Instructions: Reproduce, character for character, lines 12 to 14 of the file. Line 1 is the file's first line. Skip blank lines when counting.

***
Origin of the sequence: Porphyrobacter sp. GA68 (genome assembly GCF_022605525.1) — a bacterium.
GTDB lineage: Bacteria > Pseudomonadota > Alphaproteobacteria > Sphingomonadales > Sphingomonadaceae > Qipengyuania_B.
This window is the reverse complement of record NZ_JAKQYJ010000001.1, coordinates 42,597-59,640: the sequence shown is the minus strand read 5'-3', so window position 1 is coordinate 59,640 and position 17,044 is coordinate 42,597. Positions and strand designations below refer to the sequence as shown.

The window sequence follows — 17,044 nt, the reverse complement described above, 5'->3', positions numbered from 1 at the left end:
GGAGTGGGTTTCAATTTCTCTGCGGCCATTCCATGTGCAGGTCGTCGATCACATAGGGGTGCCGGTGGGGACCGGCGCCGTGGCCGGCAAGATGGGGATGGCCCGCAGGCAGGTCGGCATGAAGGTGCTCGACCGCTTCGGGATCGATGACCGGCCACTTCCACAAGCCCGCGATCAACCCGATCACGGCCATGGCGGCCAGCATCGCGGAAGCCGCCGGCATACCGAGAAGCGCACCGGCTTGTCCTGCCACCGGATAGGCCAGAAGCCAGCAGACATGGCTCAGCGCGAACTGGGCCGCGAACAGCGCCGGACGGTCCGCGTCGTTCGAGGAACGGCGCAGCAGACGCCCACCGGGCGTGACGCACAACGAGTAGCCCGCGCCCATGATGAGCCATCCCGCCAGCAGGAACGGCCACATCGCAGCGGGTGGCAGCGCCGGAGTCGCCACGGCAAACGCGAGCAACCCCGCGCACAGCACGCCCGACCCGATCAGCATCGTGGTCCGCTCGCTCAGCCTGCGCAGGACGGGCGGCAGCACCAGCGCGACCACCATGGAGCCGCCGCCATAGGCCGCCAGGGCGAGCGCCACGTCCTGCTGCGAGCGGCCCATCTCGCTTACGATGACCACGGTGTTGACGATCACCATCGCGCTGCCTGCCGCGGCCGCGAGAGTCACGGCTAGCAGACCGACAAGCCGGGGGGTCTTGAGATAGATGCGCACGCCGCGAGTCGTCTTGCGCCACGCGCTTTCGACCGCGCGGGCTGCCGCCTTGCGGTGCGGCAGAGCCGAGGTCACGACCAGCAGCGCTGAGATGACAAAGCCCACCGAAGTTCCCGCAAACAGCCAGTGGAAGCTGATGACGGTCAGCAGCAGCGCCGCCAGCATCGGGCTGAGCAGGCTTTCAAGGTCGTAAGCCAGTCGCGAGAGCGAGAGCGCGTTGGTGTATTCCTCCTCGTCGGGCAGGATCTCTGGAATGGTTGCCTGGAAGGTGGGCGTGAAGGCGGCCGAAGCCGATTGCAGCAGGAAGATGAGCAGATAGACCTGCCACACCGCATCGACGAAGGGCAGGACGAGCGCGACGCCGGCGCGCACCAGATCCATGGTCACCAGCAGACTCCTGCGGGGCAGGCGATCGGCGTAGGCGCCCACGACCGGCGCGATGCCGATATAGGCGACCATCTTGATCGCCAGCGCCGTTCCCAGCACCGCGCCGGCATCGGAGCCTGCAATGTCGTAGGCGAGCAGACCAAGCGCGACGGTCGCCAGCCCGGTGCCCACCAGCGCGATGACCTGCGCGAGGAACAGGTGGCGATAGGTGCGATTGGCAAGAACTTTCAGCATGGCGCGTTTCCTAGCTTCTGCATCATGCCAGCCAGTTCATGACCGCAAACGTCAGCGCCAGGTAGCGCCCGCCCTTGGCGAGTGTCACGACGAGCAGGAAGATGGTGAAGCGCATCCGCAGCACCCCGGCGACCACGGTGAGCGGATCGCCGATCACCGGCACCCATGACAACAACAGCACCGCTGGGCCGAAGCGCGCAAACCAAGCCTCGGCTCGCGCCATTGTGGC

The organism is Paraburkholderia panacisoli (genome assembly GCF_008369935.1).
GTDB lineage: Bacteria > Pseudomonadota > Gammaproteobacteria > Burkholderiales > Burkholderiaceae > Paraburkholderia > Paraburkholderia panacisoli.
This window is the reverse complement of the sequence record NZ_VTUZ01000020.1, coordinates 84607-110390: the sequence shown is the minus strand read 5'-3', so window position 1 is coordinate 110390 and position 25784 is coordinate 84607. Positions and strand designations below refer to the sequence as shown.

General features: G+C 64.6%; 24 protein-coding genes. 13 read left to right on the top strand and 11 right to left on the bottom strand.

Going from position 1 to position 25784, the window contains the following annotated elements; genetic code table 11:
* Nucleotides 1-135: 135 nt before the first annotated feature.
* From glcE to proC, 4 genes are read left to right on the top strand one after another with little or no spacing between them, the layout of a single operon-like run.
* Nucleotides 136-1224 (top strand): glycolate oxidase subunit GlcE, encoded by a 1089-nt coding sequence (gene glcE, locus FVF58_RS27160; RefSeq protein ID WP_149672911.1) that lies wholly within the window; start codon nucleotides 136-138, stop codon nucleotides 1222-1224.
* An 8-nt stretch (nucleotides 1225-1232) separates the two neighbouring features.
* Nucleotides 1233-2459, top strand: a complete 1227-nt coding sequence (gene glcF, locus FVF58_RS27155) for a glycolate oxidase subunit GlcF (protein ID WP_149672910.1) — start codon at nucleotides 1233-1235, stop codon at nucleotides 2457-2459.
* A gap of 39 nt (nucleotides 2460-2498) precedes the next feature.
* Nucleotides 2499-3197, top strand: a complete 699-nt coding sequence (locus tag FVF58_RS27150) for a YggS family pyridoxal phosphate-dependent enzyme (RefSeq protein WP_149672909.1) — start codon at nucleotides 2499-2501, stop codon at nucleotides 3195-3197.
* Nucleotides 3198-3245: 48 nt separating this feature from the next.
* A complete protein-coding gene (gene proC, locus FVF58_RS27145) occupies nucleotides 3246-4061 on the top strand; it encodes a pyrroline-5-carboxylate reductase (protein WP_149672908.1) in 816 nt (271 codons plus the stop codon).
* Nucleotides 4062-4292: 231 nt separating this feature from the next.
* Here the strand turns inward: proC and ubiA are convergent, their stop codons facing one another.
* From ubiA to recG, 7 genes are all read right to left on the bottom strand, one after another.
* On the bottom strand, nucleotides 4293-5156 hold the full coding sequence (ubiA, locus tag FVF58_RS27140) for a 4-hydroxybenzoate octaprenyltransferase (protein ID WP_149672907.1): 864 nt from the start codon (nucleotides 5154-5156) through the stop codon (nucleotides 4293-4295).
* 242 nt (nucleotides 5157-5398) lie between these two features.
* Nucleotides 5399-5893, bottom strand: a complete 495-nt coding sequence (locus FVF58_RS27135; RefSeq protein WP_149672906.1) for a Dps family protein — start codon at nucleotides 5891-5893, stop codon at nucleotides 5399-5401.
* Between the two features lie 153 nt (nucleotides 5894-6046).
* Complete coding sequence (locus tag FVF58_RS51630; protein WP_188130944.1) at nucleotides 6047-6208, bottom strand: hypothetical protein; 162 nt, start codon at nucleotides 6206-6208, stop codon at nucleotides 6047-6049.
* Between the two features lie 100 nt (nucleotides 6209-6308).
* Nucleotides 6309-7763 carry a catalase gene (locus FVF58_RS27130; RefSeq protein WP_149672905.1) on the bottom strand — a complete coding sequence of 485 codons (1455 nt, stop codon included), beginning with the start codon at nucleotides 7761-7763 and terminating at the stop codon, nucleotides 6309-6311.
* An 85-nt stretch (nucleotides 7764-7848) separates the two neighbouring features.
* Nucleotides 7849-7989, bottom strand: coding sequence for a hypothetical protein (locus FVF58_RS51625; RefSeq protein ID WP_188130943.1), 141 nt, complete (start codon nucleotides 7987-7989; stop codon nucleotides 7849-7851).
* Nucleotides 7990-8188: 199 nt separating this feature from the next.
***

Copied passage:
* From glcE to proC, 4 genes are read left to right on the top strand one after another with little or no spacing between them, the layout of a single operon-like run.
* Nucleotides 136-1224 (top strand): glycolate oxidase subunit GlcE, encoded by a 1089-nt coding sequence (gene glcE, locus FVF58_RS27160; RefSeq protein ID WP_149672911.1) that lies wholly within the window; start codon nucleotides 136-138, stop codon nucleotides 1222-1224.
* An 8-nt stretch (nucleotides 1225-1232) separates the two neighbouring features.